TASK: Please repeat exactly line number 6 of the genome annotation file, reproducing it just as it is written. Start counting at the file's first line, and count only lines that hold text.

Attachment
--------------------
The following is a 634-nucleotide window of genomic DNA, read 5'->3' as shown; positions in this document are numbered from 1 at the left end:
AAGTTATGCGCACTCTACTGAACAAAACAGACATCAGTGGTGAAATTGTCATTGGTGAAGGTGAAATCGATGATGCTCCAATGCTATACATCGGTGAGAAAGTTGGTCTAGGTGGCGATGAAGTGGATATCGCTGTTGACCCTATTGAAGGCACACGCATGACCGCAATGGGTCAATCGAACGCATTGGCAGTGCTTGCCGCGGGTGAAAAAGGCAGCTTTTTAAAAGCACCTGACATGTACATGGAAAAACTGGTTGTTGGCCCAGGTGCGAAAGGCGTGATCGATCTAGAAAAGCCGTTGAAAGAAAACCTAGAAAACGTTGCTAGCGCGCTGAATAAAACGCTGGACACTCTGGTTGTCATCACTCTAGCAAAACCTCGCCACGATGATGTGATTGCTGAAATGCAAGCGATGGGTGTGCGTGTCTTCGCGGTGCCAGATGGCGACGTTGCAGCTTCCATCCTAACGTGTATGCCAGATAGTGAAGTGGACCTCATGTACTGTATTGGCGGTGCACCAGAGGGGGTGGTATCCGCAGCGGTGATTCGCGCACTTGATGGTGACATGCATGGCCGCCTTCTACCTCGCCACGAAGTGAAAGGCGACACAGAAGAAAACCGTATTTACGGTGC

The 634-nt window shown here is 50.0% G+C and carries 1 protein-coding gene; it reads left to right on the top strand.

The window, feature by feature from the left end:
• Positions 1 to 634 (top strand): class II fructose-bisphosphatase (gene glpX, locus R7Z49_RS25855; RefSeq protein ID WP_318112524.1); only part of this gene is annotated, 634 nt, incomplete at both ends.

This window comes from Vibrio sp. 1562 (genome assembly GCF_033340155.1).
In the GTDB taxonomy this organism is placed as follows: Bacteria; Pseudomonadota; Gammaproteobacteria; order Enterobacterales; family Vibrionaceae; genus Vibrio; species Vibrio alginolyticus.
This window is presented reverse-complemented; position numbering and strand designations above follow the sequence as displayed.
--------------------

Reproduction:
This window comes from Vibrio sp. 1562 (genome assembly GCF_033340155.1).